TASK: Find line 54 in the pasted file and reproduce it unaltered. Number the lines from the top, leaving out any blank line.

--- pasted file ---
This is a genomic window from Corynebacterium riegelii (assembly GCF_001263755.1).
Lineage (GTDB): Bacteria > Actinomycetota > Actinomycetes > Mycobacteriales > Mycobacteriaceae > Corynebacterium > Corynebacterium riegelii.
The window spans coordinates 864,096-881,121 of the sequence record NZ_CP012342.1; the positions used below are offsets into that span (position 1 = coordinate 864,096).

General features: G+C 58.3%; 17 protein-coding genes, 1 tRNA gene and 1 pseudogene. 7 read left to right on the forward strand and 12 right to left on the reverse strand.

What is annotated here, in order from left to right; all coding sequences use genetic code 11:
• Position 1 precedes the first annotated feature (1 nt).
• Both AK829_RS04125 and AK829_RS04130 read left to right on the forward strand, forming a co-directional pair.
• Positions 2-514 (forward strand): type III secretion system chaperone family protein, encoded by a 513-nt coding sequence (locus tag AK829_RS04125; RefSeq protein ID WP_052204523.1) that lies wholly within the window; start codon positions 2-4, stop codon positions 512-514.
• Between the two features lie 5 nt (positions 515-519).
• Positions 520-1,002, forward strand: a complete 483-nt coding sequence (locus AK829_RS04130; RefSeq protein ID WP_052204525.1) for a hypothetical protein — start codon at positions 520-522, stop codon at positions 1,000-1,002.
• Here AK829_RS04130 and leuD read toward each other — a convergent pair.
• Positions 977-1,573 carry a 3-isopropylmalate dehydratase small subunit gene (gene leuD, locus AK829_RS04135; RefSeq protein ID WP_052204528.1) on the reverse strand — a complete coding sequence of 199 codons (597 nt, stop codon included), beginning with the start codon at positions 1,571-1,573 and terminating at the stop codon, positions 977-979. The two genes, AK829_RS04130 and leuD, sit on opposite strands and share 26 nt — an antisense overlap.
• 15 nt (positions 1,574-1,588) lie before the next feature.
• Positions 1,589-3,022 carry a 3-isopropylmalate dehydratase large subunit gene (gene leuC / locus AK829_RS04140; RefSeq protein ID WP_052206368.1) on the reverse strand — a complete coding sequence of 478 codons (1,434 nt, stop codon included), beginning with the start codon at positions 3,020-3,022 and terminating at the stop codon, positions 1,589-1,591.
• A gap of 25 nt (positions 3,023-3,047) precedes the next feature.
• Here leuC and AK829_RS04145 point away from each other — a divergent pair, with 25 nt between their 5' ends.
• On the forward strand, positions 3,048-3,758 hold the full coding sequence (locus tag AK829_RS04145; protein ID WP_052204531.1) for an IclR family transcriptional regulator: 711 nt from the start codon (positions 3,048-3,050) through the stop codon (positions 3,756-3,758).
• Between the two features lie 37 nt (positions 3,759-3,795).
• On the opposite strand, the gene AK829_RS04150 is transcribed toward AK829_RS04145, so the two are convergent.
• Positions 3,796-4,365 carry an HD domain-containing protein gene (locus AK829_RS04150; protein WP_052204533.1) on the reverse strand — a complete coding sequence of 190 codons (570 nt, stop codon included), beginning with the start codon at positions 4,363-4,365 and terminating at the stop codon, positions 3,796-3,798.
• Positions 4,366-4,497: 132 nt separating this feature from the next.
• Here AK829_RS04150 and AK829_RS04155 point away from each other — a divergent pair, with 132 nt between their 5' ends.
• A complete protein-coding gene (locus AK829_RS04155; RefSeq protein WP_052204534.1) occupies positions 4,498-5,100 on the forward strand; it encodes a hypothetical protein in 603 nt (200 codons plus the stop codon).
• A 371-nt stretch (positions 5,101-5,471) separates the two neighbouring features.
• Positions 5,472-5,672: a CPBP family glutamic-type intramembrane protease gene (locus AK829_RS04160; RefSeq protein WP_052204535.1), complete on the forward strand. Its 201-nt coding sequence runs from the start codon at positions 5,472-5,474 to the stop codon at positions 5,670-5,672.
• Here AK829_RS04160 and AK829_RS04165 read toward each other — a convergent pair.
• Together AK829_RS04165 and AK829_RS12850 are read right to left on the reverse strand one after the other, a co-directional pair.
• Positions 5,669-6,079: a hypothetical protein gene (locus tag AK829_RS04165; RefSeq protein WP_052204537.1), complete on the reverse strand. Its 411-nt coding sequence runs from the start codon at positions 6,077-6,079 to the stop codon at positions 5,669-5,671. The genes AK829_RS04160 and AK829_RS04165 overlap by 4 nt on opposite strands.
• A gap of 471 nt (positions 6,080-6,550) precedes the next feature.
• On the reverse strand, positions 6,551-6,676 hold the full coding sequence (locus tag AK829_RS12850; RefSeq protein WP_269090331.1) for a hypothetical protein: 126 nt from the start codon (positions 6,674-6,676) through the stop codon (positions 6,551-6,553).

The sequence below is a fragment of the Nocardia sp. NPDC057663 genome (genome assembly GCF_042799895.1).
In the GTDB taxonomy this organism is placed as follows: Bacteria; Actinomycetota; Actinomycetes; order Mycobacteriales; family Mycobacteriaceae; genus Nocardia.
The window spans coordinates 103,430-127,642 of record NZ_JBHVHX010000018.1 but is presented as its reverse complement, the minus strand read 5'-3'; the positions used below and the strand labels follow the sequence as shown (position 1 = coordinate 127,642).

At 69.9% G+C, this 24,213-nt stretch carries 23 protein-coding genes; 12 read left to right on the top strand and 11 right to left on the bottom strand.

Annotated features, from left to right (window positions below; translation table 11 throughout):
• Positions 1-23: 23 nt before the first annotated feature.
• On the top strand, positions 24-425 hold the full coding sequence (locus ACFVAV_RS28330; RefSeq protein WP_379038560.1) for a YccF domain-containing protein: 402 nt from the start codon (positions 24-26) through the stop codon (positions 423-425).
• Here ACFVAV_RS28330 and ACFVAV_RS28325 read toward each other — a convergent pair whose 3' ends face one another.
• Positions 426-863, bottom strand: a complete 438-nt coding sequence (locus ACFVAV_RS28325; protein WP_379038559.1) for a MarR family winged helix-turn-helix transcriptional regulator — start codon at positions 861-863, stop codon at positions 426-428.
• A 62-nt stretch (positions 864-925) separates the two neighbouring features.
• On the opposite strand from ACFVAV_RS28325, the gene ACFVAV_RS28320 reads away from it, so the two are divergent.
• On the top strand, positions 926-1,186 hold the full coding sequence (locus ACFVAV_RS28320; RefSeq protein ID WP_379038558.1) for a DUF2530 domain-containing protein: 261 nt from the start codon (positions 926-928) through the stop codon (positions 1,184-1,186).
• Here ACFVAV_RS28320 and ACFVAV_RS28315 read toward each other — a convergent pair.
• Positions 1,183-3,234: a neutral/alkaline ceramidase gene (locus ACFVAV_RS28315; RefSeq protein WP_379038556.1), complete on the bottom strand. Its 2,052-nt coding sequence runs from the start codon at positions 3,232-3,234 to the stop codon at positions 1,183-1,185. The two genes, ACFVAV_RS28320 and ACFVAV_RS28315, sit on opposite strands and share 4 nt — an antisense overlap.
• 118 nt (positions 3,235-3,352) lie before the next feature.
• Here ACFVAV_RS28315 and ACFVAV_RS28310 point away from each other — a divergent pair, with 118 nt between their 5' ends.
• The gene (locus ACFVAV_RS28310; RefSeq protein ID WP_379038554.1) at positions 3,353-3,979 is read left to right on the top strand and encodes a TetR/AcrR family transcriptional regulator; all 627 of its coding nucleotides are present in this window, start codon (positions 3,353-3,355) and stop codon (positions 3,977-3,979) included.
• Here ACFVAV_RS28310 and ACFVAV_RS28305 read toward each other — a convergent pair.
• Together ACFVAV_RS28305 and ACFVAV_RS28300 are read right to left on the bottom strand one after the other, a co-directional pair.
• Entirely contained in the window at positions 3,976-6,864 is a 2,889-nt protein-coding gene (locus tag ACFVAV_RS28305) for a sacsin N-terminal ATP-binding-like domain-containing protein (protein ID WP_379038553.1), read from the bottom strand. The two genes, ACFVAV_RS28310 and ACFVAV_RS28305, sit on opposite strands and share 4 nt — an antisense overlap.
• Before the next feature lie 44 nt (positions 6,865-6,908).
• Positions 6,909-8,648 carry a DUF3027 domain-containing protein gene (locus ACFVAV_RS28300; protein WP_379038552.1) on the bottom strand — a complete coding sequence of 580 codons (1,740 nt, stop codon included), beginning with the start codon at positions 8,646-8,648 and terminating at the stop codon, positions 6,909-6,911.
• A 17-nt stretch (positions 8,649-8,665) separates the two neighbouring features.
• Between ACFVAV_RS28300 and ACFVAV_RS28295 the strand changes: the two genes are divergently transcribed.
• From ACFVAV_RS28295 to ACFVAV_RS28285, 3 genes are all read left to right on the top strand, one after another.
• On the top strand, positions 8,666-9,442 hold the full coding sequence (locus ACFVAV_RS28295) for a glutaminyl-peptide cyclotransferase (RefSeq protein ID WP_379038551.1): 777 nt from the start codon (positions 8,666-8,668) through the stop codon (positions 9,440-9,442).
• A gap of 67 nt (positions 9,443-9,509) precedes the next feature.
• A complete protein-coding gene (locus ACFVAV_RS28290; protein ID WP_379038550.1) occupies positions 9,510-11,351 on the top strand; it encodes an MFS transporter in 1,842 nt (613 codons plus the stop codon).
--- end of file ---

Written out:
• Between ACFVAV_RS28300 and ACFVAV_RS28295 the strand changes: the two genes are divergently transcribed.